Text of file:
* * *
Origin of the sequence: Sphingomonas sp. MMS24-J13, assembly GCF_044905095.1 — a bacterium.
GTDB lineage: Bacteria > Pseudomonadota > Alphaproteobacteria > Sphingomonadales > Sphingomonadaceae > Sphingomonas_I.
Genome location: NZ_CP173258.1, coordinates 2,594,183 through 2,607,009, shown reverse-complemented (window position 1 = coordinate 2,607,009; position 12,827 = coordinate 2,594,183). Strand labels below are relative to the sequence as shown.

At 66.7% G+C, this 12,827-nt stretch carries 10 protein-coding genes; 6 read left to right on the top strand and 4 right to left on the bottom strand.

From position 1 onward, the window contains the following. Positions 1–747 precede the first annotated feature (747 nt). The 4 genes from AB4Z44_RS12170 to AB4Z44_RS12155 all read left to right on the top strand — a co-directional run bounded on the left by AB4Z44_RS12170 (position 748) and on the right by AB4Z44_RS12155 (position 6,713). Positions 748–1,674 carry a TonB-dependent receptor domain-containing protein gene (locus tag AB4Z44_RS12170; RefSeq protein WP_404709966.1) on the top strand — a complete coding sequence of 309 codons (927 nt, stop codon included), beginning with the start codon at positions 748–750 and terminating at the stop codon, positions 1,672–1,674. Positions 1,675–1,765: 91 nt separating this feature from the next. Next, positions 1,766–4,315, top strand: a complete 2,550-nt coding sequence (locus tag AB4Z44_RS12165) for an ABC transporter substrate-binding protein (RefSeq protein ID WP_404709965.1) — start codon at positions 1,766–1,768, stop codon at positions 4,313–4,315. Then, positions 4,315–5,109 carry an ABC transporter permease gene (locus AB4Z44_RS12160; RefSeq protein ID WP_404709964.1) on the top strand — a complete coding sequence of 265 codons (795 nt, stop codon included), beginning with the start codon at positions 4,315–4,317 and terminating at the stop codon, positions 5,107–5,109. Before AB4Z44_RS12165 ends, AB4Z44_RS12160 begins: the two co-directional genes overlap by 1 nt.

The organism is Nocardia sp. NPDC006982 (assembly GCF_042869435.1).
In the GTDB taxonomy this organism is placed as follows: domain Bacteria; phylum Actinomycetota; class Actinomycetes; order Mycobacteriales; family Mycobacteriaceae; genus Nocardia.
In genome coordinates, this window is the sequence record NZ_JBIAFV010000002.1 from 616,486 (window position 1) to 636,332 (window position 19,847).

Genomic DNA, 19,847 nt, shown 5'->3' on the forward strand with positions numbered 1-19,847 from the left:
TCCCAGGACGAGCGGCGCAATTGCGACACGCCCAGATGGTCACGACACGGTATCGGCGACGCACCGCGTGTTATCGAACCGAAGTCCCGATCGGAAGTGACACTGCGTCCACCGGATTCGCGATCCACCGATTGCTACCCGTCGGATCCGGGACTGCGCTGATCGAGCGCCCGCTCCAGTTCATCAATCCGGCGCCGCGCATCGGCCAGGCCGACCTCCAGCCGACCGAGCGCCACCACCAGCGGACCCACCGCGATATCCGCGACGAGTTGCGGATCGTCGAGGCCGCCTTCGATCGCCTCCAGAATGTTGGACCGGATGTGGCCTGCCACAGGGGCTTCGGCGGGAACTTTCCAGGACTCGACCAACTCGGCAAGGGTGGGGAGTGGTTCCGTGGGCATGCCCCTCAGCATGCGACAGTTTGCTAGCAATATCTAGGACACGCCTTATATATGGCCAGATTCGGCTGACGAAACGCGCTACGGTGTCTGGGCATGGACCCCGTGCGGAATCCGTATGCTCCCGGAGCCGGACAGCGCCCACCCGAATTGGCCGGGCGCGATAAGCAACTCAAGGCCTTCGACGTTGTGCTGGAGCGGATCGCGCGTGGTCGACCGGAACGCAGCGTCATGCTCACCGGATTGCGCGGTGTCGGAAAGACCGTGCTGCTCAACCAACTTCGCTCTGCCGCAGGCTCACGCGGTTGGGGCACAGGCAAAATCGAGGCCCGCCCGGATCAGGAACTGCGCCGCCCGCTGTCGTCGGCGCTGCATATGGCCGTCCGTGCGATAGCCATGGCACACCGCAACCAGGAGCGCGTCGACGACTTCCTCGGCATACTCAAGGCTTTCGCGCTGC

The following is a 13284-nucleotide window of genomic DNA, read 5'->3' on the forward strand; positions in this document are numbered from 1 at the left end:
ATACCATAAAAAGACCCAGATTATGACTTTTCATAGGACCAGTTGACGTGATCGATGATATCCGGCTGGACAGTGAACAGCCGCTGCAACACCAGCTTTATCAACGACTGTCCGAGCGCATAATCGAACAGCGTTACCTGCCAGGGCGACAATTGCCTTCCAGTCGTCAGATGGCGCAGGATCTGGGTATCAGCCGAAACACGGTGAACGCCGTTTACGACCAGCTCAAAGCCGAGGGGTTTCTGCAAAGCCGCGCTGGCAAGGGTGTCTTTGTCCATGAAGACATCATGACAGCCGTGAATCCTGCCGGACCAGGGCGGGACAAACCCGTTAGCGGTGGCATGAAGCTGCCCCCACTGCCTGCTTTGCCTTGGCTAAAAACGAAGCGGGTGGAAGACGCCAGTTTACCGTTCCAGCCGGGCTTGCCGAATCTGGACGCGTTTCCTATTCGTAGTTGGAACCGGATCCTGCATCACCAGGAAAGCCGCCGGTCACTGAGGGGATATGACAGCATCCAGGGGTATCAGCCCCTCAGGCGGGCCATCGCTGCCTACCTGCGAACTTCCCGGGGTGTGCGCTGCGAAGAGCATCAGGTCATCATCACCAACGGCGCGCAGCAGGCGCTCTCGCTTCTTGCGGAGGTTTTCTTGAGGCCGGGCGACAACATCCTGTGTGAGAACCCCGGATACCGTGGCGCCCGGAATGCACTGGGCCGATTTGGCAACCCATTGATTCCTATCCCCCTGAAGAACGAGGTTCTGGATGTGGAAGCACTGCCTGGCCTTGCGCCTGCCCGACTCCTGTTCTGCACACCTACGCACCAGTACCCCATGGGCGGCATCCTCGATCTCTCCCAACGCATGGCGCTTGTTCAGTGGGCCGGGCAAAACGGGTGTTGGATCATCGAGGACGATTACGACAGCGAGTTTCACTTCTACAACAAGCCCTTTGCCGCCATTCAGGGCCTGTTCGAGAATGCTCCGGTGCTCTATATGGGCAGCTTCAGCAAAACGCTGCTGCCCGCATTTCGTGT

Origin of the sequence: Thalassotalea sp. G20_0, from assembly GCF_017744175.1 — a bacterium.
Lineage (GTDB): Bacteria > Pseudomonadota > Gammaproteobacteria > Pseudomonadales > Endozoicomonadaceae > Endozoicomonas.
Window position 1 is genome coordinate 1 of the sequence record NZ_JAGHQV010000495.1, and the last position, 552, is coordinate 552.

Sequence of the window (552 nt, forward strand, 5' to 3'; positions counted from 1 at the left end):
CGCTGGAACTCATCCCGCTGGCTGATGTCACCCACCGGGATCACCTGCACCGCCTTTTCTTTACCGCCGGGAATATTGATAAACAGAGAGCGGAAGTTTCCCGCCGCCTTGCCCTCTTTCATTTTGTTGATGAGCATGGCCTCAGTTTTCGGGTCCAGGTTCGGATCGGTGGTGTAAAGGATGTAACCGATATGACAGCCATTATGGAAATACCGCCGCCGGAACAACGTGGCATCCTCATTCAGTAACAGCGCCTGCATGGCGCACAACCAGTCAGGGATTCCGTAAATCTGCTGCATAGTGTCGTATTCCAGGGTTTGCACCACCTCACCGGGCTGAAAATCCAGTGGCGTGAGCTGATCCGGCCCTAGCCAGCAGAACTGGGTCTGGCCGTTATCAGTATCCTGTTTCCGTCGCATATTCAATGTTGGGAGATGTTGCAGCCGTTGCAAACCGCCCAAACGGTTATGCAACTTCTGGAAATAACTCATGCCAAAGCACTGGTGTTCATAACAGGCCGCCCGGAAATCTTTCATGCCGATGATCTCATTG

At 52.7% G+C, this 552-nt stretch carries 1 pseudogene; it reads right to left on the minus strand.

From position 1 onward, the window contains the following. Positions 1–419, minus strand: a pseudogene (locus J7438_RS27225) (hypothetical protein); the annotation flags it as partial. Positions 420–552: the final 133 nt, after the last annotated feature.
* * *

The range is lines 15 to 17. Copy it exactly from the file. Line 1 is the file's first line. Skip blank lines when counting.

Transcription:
Window position 1 is genome coordinate 1 of the sequence record NZ_JAGHQV010000495.1, and the last position, 552, is coordinate 552.

Sequence of the window (552 nt, forward strand, 5' to 3'; positions counted from 1 at the left end):
CGCTGGAACTCATCCCGCTGGCTGATGTCACCCACCGGGATCACCTGCACCGCCTTTTCTTTACCGCCGGGAATATTGATAAACAGAGAGCGGAAGTTTCCCGCCGCCTTGCCCTCTTTCATTTTGTTGATGAGCATGGCCTCAGTTTTCGGGTCCAGGTTCGGATCGGTGGTGTAAAGGATGTAACCGATATGACAGCCATTATGGAAATACCGCCGCCGGAACAACGTGGCATCCTCATTCAGTAACAGCGCCTGCATGGCGCACAACCAGTCAGGGATTCCGTAAATCTGCTGCATAGTGTCGTATTCCAGGGTTTGCACCACCTCACCGGGCTGAAAATCCAGTGGCGTGAGCTGATCCGGCCCTAGCCAGCAGAACTGGGTCTGGCCGTTATCAGTATCCTGTTTCCGTCGCATATTCAATGTTGGGAGATGTTGCAGCCGTTGCAAACCGCCCAAACGGTTATGCAACTTCTGGAAATAACTCATGCCAAAGCACTGGTGTTCATAACAGGCCGCCCGGAAATCTTTCATGCCGATGATCTCATTG